2. Bridge Permit means the approval by USCG of the location and plans of a bridge, pursuant to the Federal Bridge Statutes listed in Section III.c.2-7, and Acts of Congress authorizing the construction of bridges, including international bridges. This does not include bridges covered by 23 U.S.C. § 144(c). Bridge permits are approvals subject to the provisions of 23 U.S.C. § 139.
  3. Navigable Waters of the United States means the following except where Congress has designated otherwise: “(1) Territorial seas of the United States; (2) Internal waters of the United States that are subject to tidal influence; and (3) Internal waters of the United States not subject to tidal influence that: (i) Are or have been used, or are or have been susceptible for use, by themselves or in connection with other waters, as highways for substantial interstate or foreign commerce, notwithstanding natural or man-made obstructions that require portage; or (ii) A governmental or non-governmental body, having expertise in waterway improvement, determines to be capable of improvement at a reasonable cost (a favorable balance between cost and need) to provide, by themselves or in connection with others waters, as highways for substantial interstate or foreign commerce.” 33 CFR § 2.36(a).
  4. Project Sponsor means an agency or entity seeking Federal transportation funds and responsible for initiating and carrying forward the planning, design, environmental review, and construction of a project in conjunction with the OA. This agency or entity could include a political subdivision of a State, an authority created or authorized under State law, or a private entity such as a railroad.

V. Responsibility of Operating Administrations (OAs)

For any project that may require a Bridge Permit, it is the responsibility of the relevant OA in cooperation with the Project Sponsor, as appropriate, to take the following actions:

  1. Initiate early engagement with USCG, no later than commencement of the NEPA scoping process, and maintain continuing coordination throughout project development in accordance with the project plan described in (b) below.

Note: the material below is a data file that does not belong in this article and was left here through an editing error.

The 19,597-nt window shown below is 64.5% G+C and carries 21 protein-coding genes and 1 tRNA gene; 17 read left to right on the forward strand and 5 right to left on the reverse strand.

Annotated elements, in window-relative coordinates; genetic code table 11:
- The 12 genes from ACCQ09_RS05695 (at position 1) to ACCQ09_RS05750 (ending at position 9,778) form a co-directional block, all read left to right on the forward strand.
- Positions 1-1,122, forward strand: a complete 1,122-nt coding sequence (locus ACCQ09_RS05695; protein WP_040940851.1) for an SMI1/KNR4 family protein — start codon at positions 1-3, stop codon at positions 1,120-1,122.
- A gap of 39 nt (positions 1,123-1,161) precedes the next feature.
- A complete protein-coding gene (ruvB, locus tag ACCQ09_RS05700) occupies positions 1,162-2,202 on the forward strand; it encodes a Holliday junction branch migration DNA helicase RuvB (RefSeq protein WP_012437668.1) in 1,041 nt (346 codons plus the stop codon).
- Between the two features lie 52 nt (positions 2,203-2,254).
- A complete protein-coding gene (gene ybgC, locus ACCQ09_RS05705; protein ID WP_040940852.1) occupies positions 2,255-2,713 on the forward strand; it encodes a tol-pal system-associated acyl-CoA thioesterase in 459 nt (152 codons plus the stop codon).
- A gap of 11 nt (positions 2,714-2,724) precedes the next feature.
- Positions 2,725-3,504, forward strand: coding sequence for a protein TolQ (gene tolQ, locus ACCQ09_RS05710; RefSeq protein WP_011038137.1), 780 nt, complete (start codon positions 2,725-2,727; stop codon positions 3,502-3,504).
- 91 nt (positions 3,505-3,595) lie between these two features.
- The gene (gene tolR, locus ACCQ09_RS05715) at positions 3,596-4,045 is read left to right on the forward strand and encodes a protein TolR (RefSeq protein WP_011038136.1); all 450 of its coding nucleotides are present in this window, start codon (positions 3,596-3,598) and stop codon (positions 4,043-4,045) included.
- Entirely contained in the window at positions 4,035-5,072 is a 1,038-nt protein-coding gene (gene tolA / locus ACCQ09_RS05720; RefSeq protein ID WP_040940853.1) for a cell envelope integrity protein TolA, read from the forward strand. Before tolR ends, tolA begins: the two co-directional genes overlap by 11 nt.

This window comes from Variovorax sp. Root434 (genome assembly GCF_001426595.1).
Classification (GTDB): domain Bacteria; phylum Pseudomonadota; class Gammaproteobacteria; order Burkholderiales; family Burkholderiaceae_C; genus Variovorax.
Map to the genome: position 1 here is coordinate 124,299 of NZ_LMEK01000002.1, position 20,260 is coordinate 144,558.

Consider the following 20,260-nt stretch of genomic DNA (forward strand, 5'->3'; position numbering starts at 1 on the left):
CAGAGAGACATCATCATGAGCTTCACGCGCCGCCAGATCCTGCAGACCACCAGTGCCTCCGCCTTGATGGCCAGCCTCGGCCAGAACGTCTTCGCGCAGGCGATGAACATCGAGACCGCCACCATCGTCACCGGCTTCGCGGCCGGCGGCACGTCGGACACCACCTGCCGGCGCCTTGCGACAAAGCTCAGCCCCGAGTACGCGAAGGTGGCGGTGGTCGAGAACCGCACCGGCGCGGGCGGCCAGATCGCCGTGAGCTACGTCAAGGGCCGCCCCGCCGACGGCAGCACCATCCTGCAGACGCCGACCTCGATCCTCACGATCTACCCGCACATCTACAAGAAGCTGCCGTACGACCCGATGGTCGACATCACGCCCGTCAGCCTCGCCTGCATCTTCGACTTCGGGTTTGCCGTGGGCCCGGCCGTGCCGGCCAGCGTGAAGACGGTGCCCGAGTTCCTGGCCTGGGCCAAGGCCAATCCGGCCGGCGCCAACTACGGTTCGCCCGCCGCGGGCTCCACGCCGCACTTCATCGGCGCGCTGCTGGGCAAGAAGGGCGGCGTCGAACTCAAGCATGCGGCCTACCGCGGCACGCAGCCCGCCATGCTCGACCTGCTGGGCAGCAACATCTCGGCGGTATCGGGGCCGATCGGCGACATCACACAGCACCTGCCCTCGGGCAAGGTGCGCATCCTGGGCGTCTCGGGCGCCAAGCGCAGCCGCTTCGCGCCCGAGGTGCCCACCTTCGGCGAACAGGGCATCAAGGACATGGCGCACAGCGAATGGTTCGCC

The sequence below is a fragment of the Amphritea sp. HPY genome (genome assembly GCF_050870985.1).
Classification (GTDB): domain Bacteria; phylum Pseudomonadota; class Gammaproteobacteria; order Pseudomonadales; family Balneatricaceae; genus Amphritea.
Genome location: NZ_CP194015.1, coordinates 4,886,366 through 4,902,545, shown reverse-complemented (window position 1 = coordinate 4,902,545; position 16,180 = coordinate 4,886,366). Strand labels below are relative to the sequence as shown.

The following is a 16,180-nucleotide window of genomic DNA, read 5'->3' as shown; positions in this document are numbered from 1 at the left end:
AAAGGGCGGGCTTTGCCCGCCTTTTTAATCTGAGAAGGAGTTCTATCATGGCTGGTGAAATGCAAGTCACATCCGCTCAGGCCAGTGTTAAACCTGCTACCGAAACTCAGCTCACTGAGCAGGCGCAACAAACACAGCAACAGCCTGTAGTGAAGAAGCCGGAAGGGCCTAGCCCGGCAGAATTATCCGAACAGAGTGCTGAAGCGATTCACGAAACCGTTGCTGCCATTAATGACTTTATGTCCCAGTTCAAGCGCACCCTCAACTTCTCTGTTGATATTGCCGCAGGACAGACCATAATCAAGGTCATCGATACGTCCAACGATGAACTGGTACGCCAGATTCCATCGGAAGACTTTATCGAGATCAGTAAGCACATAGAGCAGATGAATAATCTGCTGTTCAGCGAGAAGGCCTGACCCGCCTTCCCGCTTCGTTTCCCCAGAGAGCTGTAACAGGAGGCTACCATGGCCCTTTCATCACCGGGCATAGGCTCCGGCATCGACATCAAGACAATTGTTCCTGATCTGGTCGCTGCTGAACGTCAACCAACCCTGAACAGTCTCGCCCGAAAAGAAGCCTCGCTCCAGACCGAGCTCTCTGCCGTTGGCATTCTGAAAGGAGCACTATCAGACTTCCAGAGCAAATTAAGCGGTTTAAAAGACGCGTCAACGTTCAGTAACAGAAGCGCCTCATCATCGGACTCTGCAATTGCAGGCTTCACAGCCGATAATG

2. Cooperatively with the Project Sponsor and prior to starting the NEPA scoping process, consult the latest published edition of the USCG Bridge Permit Application Guide as well as regulations, orders, and guidance related to the USCG and OA NEPA processes and prepare a project plan for successful completion of the NEPA and Bridge Permit processes. This project plan will serve as a framework for both the OA and USCG throughout the project development process, and should be informed by early engagement meetings between USCG and the OA. The project plan may be integrated with the project's coordination plan or other project management tools as appropriate. The project plan should:
    1. Summarize areas of lead responsibility for the OA and USCG;
    2. Identify issues and concerns specific to the project that could affect the Bridge Permit decision;
    3. Identify the need for one or more OA and USCG public meetings and hearing opportunities, and consider joint public meetings and hearings where appropriate.
    4. Identify the requirements for a complete Bridge Permit application and identify the earliest possible stage of the project that the Project Sponsor should submit specific Bridge Permit application materials to USCG to allow adequate time for a reasonable review, comment, response, and revision process.
    5. Include a project schedule with milestones for document submission and specific time frames for review periods and document turnaround.
  3. Acquire the information necessary to prepare a navigation impact report concurrent with the NEPA alternatives analysis.